The Impact on Public Health & Mass Incarceration
Attorney General Jeff Sessions has emerged as the most malignant figure in the Trump administration. His role in the burgeoning Russian investigation aside, Sessions’ efforts to aggressively renew the War on Drugs has grave consequences for the overall health of our nation and the disparities therein. Sessions has already demonstrated concerning and regressive stances on various issues of public health, including gun control, LGBTQ rights, sexual assault, abortion, and protections for individuals with disabilities.
On May 12, Sessions released a policy memo overturning Former Attorney General Eric Holder’s efforts to reduce sentencing for lower-level drug offenders. In this memo, Sessions calls for thousands of U.S. attorneys across the nation to “charge and pursue the most serious, readily provable offense,” limiting the ability of prosecutors to use their discretion in cases where mandatory minimums would be triggered. This move builds upon his decision to reverse the federal ban against using private prisons for federal inmates and his ongoing review of police reform efforts.
Civil rights organizations continue to speak out against the efforts of the Justice Department. Eric Holder describes Sessions’ policy change as “cookie cutter.” He argues it will exacerbate unfairly long sentences without a benefit in public safety or reduction in federal spending.
The development of an apartheid-like criminal justice system is methodically described by Michelle Alexander in her 2010 book The New Jim Crow. In short, over the past 35 years, the number of incarcerated individuals has risen to over 2.2 million with serious racial disparities. She notes that the majority of illegal drug users are White. The majority of the incarcerated are African-American or Hispanic-American. In fact, White students were found to use cocaine at a rate 7x higher, crack cocaine 8x higher, and heroin 7x higher than African-American students.
The disproportionate incarceration of minorities in the United States has serious implications for social justice, but it also represents a public health crisis that will worsen under the Trump administration. Incarcerated individuals suffer higher rates of medical disease, across the spectrum, including substance use disorders, infectious disease, and chronic disease.
Special attention should be given to substance use disorders. The Trump Administration has already stood in the way of adequately addressing the opioid crisis in several ways. Most recently, Secretary of Health and Human Services, Dr. Tom Price, dangerously disregarded the evidence-based use of medication-assisted treatment by incorrectly claiming that it is akin to substituting one opioid for another.
The quality of healthcare delivered in correctional facilities is also of great concern. Many correctional facilities do not meet the same accreditation standards that regular hospitals uphold. Moreover, Sessions seeks to increase the use of private prisons. There have been hundreds of lawsuits filed against private, for-profit prisons claiming substandard care. There is indeed evidence that such arrangements are associated with higher mortality.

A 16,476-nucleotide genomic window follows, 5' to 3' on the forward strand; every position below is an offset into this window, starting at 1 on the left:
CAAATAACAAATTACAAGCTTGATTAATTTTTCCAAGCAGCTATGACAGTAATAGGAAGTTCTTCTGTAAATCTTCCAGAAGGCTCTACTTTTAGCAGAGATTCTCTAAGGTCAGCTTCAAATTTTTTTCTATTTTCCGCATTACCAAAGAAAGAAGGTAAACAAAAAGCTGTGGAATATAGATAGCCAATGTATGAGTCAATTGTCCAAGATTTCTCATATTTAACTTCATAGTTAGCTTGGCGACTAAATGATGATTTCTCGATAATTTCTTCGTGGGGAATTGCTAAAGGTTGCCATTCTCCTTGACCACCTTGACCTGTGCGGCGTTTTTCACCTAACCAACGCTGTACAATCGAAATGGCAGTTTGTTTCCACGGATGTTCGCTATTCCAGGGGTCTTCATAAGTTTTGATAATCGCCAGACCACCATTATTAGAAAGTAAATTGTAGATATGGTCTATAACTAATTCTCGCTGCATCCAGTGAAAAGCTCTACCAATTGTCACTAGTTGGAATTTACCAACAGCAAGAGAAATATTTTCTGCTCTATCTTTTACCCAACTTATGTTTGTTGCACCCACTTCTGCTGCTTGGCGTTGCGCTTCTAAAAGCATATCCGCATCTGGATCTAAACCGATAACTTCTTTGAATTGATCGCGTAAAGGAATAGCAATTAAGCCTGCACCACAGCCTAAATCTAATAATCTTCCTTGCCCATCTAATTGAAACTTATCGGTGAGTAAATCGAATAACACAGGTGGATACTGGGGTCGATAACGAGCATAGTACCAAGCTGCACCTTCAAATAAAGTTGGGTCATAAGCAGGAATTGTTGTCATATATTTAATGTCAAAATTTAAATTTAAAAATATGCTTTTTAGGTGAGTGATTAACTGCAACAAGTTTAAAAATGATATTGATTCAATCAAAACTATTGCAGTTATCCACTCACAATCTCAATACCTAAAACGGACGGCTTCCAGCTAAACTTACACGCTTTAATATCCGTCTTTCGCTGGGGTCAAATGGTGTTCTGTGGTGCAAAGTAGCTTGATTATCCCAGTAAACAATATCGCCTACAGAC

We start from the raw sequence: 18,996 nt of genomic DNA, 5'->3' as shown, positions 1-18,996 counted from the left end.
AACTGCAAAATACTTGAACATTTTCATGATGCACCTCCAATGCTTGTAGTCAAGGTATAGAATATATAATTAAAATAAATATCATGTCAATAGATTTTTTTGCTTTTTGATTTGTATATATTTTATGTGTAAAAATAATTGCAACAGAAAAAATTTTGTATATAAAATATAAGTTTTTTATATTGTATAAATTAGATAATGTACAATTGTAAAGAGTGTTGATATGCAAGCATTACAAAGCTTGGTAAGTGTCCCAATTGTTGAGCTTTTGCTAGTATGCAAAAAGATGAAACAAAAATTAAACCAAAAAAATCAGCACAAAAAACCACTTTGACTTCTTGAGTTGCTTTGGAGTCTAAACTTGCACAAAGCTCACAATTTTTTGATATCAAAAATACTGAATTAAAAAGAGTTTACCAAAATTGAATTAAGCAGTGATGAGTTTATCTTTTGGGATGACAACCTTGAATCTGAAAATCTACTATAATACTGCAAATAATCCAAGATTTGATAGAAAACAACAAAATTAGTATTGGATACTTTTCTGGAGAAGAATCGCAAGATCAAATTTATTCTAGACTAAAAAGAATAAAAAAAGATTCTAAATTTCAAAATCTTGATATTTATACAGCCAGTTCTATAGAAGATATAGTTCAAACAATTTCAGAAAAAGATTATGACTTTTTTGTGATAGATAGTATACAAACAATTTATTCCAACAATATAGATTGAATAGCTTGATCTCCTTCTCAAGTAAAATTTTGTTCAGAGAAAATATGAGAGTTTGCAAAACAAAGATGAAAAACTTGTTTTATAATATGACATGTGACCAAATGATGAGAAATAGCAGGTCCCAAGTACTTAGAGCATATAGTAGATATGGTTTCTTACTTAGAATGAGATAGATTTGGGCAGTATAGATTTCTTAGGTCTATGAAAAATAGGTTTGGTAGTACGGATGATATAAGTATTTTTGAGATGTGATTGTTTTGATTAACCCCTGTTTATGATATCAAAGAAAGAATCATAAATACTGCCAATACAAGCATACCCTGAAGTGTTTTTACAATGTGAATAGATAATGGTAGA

Moreover, private prisons are even worse in terms of perpetuating racial disparities. African-American males are overrepresented in private prisons compared to public prisons. To run a profit, these prisons try to keep healthcare costs as low as possible. Young, relatively healthy, African-American men are viewed as high-profit compared to older, more unhealthy White men. Perhaps it is unsurprising that a man who was denied federal judgeship because of statements in support of the Ku Klux Klan would seek to commodify African-Americans as Attorney General.
Whether in a public or private prison, multiple studies also indicate that the health implications of incarceration propagate throughout the community. Children with incarcerated parents have higher rates of poverty, grow up to have higher rates of disease in adulthood, and incarceration is associated with greater racial disparity in infant mortality. More broadly, individuals with felony convictions and their families often face loss of federal housing and food stamps, Medicaid termination, and difficulty finding employment. Finally, creating incentives to arrest and prosecute more individuals would likely increase aggressive policing tactics, which has been associated with higher rates of mortality for minorities. The further decimation and disregard of minority communities keeps with the overall tenor of the Trump administration.
The evidence shows that the health consequences of an individual’s imprisonment extend beyond that individual and beyond the time of incarceration. The data we have from the past 50+ years demonstrate health consequences for entire communities with real racial disparities in arrests, prosecutions and sentencing lengths. The evidence fails to show that returning to aggressive policing and prosecution for minor drug offenses would improve public safety yet alone public health. There is simply no merit for Mr. Sessions’ failed approach.
The chaotic nature of the Trump administration only serves to mask the concerted assault on public health by his appointees. While there is a high degree of awareness and outrage by the public and the medical community regarding the AHCA, these lesser known efforts by the Justice Department must be a focus of coordinated response.
It is rare to find areas of bipartisan agreement in Washington, but it seems like opposing Mr. Sessions’ plans may be an opportunity for unity. The medical community has historically played a significant role in the establishment of our punitive, racially unjust criminal justice system. Now, we must speak out and organize against its perpetuation.